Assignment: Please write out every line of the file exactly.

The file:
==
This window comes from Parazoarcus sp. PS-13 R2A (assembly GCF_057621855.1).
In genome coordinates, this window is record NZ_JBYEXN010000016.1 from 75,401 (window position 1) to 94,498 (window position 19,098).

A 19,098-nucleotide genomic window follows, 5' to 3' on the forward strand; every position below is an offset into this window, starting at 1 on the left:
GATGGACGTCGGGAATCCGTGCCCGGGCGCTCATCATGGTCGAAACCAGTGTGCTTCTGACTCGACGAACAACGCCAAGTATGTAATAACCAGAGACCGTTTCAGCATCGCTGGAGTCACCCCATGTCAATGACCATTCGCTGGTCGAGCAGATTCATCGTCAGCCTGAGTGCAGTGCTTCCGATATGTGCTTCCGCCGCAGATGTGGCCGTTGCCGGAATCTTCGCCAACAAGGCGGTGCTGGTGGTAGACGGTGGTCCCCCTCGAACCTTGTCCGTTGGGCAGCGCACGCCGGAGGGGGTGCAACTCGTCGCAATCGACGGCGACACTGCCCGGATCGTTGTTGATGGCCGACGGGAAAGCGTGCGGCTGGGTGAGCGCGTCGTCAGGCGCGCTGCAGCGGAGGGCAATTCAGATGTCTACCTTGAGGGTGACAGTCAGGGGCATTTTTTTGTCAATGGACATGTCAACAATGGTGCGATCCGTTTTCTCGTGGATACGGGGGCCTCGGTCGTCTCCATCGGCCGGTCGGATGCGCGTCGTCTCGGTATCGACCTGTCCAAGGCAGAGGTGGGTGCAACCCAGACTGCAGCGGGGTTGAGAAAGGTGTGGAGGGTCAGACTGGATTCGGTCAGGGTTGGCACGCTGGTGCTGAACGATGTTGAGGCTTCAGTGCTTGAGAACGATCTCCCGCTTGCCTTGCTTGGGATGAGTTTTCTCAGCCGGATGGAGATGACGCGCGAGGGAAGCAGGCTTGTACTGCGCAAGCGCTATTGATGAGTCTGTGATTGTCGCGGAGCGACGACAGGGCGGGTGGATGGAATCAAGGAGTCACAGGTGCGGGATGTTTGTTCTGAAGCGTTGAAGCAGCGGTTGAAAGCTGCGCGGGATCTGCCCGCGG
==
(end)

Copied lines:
This window comes from Parazoarcus sp. PS-13 R2A (assembly GCF_057621855.1).
In genome coordinates, this window is record NZ_JBYEXN010000016.1 from 75,401 (window position 1) to 94,498 (window position 19,098).

A 19,098-nucleotide genomic window follows, 5' to 3' on the forward strand; every position below is an offset into this window, starting at 1 on the left:
GATGGACGTCGGGAATCCGTGCCCGGGCGCTCATCATGGTCGAAACCAGTGTGCTTCTGACTCGACGAACAACGCCAAGTATGTAATAACCAGAGACCGTTTCAGCATCGCTGGAGTCACCCCATGTCAATGACCATTCGCTGGTCGAGCAGATTCATCGTCAGCCTGAGTGCAGTGCTTCCGATATGTGCTTCCGCCGCAGATGTGGCCGTTGCCGGAATCTTCGCCAACAAGGCGGTGCTGGTGGTAGACGGTGGTCCCCCTCGAACCTTGTCCGTTGGGCAGCGCACGCCGGAGGGGGTGCAACTCGTCGCAATCGACGGCGACACTGCCCGGATCGTTGTTGATGGCCGACGGGAAAGCGTGCGGCTGGGTGAGCGCGTCGTCAGGCGCGCTGCAGCGGAGGGCAATTCAGATGTCTACCTTGAGGGTGACAGTCAGGGGCATTTTTTTGTCAATGGACATGTCAACAATGGTGCGATCCGTTTTCTCGTGGATACGGGGGCCTCGGTCGTCTCCATCGGCCGGTCGGATGCGCGTCGTCTCGGTATCGACCTGTCCAAGGCAGAGGTGGGTGCAACCCAGACTGCAGCGGGGTTGAGAAAGGTGTGGAGGGTCAGACTGGATTCGGTCAGGGTTGGCACGCTGGTGCTGAACGATGTTGAGGCTTCAGTGCTTGAGAACGATCTCCCGCTTGCCTTGCTTGGGATGAGTTTTCTCAGCCGGATGGAGATGACGCGCGAGGGAAGCAGGCTTGTACTGCGCAAGCGCTATTGATGAGTCTGTGATTGTCGCGGAGCGACGACAGGGCGGGTGGATGGAATCAAGGAGTCACAGGTGCGGGATGTTTGTTCTGAAGCGTTGAAGCAGCGGTTGAAAGCTGCGCGGGATCTGCCCGCGG